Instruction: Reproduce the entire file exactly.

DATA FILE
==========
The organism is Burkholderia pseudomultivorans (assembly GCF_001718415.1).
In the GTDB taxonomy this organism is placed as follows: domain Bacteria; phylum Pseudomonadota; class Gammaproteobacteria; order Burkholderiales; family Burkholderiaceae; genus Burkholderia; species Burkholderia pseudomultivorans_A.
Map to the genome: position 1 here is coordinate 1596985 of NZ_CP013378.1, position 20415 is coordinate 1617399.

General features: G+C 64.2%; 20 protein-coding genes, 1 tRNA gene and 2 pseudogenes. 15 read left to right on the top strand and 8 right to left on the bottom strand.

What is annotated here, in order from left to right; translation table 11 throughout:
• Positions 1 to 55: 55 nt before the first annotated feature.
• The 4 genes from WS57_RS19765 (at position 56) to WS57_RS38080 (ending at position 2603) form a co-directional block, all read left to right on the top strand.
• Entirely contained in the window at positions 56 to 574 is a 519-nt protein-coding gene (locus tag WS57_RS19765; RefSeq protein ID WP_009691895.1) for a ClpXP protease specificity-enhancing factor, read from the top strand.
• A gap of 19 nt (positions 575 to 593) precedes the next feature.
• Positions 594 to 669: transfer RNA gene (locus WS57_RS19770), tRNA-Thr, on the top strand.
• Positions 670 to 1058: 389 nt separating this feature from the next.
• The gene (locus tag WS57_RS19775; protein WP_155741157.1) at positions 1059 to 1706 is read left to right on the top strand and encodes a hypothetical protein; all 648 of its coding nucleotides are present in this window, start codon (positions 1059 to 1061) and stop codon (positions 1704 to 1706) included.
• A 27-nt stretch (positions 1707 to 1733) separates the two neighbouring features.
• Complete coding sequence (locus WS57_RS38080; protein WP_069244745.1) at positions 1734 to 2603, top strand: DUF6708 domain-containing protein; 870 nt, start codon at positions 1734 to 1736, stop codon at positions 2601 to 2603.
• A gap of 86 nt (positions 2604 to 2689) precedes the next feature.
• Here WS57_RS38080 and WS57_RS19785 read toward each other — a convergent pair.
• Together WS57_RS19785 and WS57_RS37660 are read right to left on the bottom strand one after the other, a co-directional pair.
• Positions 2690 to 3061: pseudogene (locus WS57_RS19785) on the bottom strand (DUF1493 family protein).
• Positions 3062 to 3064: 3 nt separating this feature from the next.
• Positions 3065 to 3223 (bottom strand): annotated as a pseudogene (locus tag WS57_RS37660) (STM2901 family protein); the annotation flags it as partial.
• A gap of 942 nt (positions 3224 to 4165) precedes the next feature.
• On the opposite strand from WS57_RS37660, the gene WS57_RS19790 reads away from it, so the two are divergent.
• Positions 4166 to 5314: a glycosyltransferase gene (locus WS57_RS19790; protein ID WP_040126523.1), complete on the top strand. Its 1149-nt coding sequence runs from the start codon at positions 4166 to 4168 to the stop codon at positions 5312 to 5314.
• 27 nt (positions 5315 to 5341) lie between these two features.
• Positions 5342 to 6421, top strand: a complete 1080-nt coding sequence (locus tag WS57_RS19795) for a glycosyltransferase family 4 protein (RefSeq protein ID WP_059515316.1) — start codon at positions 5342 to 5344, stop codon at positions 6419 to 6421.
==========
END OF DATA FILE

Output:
The organism is Burkholderia pseudomultivorans (assembly GCF_001718415.1).
In the GTDB taxonomy this organism is placed as follows: domain Bacteria; phylum Pseudomonadota; class Gammaproteobacteria; order Burkholderiales; family Burkholderiaceae; genus Burkholderia; species Burkholderia pseudomultivorans_A.
Map to the genome: position 1 here is coordinate 1596985 of NZ_CP013378.1, position 20415 is coordinate 1617399.

General features: G+C 64.2%; 20 protein-coding genes, 1 tRNA gene and 2 pseudogenes. 15 read left to right on the top strand and 8 right to left on the bottom strand.

What is annotated here, in order from left to right; translation table 11 throughout:
• Positions 1 to 55: 55 nt before the first annotated feature.
• The 4 genes from WS57_RS19765 (at position 56) to WS57_RS38080 (ending at position 2603) form a co-directional block, all read left to right on the top strand.
• Entirely contained in the window at positions 56 to 574 is a 519-nt protein-coding gene (locus tag WS57_RS19765; RefSeq protein ID WP_009691895.1) for a ClpXP protease specificity-enhancing factor, read from the top strand.
• A gap of 19 nt (positions 575 to 593) precedes the next feature.
• Positions 594 to 669: transfer RNA gene (locus WS57_RS19770), tRNA-Thr, on the top strand.
• Positions 670 to 1058: 389 nt separating this feature from the next.
• The gene (locus tag WS57_RS19775; protein WP_155741157.1) at positions 1059 to 1706 is read left to right on the top strand and encodes a hypothetical protein; all 648 of its coding nucleotides are present in this window, start codon (positions 1059 to 1061) and stop codon (positions 1704 to 1706) included.
• A 27-nt stretch (positions 1707 to 1733) separates the two neighbouring features.
• Complete coding sequence (locus WS57_RS38080; protein WP_069244745.1) at positions 1734 to 2603, top strand: DUF6708 domain-containing protein; 870 nt, start codon at positions 1734 to 1736, stop codon at positions 2601 to 2603.
• A gap of 86 nt (positions 2604 to 2689) precedes the next feature.
• Here WS57_RS38080 and WS57_RS19785 read toward each other — a convergent pair.
• Together WS57_RS19785 and WS57_RS37660 are read right to left on the bottom strand one after the other, a co-directional pair.
• Positions 2690 to 3061: pseudogene (locus WS57_RS19785) on the bottom strand (DUF1493 family protein).
• Positions 3062 to 3064: 3 nt separating this feature from the next.
• Positions 3065 to 3223 (bottom strand): annotated as a pseudogene (locus tag WS57_RS37660) (STM2901 family protein); the annotation flags it as partial.
• A gap of 942 nt (positions 3224 to 4165) precedes the next feature.
• On the opposite strand from WS57_RS37660, the gene WS57_RS19790 reads away from it, so the two are divergent.
• Positions 4166 to 5314: a glycosyltransferase gene (locus WS57_RS19790; protein ID WP_040126523.1), complete on the top strand. Its 1149-nt coding sequence runs from the start codon at positions 4166 to 4168 to the stop codon at positions 5312 to 5314.
• 27 nt (positions 5315 to 5341) lie between these two features.
• Positions 5342 to 6421, top strand: a complete 1080-nt coding sequence (locus tag WS57_RS19795) for a glycosyltransferase family 4 protein (RefSeq protein ID WP_059515316.1) — start codon at positions 5342 to 5344, stop codon at positions 6419 to 6421.